DOES a Hyundai by any other name smell as sweet? Well, we won't have to wait long for an answer to that question with the launch of the Tucson, the medium SUV replacement for the popular iX35, in the Snowy Mountains.
Tucson is longer, wider and more refined, better equipped, quieter and stronger, with sharper looks. It was at ease in the snow and mud, confident on the road and happy to splash along in the water. And with front-wheel and all-wheel drive models, four engines, three transmissions and four comfort grades, buyers are certainly spoilt for choice.
The cabin of the new Tucson is spacious and comfortable with particular attention given to the layout and functionality. Instruments are easy to read, the steering wheel feels well-proportioned in the hand and the overall quality of the switchgear is good.
The increase in soft touch plastics is easy to see but there are a fair few of the harder variety - the plastics that scratch easily - around too.
Brushed metal highlights add contrast to what is a rather conservative design in a space where nothing offends. Both front and rear occupants will be impressed with the size and support of the seats, and there is plenty of head and legroom, even in the variants with sun roofs.
As is usually the case with Hyundai, there are a variety of very useful storage options, including deep cup holders, practical door bins and even a chilled glove box. At 488 litres, the boot has 42 litres on its predecessor, with 1478 litres available when the rear seats are dropped.
On the road
We put three of the Tucson's four engine options to the test on a varied and sometimes challenging drive route, with the SUV digging in to impress.
The petrol offerings - a 2.0-litre direct-injection four-cylinder unit in the 2WD Active X and the 1.6 turbo GDi in the AWD Highlander - were capable and energetic but did need some urging during more strenuous bouts.
They were quick to respond when asked, though, which is all you can really expect. The 2.0-litre common rail four-cylinder turbo-diesel available in just the AWD was our pick, though, offering a strong, pleasurable ride no matter the conditions and terrain.
Hyundai's suspension gurus tried more than 100 combinations in a bid to produce a vehicle suitable for our roads, and their work has not been in vain.
While the 2WD can sometimes feel a tad tighter over bumps, the AWD glides over for the most part, making light work of the gnarliest of ruts.
On the whole the Tucson feels nicely balanced, with very little body roll even around tight corners and some feedback from a comfortably weighted steering. It is assured on all surfaces, with even the 2WD having the courage, we found, to scoot along a four-wheel-drive track deep in Canberra's national parks.
Fuel consumption figures across the variants range from 6.4l/100km to 7.8l/100km, and we found both the petrol and diesel engines quite frugal despite some hard driving. Hyundai offers a five-year unlimited-kilometre warranty with lifetime capped-price servicing and 12 months of free roadside assist.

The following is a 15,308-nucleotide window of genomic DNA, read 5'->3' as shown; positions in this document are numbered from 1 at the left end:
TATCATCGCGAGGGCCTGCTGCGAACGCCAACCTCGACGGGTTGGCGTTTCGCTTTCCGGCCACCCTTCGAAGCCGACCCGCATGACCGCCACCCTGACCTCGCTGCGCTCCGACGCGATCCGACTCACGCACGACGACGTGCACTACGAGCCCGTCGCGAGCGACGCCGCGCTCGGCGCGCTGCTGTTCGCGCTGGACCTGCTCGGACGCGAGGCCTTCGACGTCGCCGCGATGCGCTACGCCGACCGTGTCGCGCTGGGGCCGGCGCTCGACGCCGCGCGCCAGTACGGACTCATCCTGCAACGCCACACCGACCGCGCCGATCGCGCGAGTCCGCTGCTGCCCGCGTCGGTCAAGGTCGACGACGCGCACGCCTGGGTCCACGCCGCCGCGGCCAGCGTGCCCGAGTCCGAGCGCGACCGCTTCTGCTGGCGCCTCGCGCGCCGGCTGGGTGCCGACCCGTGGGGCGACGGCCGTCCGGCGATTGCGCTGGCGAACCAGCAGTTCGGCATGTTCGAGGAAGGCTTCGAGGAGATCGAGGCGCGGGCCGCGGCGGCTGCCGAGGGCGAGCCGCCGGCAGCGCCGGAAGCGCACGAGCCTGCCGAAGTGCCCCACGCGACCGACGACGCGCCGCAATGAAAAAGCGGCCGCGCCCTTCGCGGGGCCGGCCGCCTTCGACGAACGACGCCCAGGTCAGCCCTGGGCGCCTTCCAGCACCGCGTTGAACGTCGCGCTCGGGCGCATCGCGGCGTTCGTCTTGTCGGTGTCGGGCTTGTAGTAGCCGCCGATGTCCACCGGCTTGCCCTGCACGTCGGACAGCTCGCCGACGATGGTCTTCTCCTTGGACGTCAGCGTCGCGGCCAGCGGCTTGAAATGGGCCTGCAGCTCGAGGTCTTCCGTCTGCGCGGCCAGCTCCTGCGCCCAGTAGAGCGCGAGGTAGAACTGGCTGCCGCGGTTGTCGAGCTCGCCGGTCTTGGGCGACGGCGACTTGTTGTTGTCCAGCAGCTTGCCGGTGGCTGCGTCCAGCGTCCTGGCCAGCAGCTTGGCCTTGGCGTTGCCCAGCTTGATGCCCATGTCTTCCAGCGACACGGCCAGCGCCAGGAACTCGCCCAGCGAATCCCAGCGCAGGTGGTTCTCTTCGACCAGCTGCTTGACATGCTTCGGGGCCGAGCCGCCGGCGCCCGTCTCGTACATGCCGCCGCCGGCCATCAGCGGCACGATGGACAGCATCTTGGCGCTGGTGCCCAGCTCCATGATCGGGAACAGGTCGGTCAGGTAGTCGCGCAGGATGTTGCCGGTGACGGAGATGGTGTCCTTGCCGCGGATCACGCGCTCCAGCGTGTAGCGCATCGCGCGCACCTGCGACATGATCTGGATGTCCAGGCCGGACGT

The Tucson has had a slight step up in class size over the outgoing ix35, so it will be pitting its strength against the Mazda CX-5 (from $27,190), Nissan X-Trail (from $27,990), Toyota RAV4 (from $28,730), Subaru Forester (from $29,990) and Kia Sportage (from $25,490).
There is little doubt that in the Tucson, Hyundai has an SUV that can compete on level footing with the best examples in its class. It is fun to drive, good to look at and packed with a generous inclusions level.
What matters most
What we liked: Comfortable and fun ride, very capable diesel engine, generous inclusions.
What we'd like to see: Apple CarPlay and Android Auto across the range, peppier interior design in lower grades.
Warranty and servicing: Five-year unlimited-kilometre warranty and fixed-price servicing for life.
Model: Hyundai Tucson
Details: Five-door two-wheel drive or all-wheel drive upper medium SUV.
Engines: 2.0-litre GDi direct-injection four-cylinder petrol generating maximum power of 121kW @ 6200rpm and peak torque of 203Nm @ 4700rpm. 1.6-litre GDi direct-injection turbo-petrol generating maximum power of 130kW @ 5500rpm and peak torque of 265Nm @ 1500-4500rpm. 2.0-litre common-rail direct injection four-cylinder turbo-petrol generating maximum power of 136kW @ 4000rpm and peak torque of 400Nm @ 1750-2750rpm.
Transmissions: Six-speed manual, six-speed automatic and seven-speed dual-clutch auto.
Consumption: 7.8 litres/100km combined 2WD manual (7.9l auto), 7.7l/100km for 1.6 GDi AWD, 6.8l/100km for 2.0 CRDi AWD.
Bottom line: 2.0 MPi 2WD: from $27,990 manual, $30,490 for auto Active, $35,240 for Elite. 2.0 GDi 2WD: from $30,490 manual Active X, $32,990 for auto. 1.6 GDi AWD: from $38,240 for Elite, $43,490 for Highlander. 2.0 CRDi AWD: from $40,240 for Elite, $45,490 for Highlander.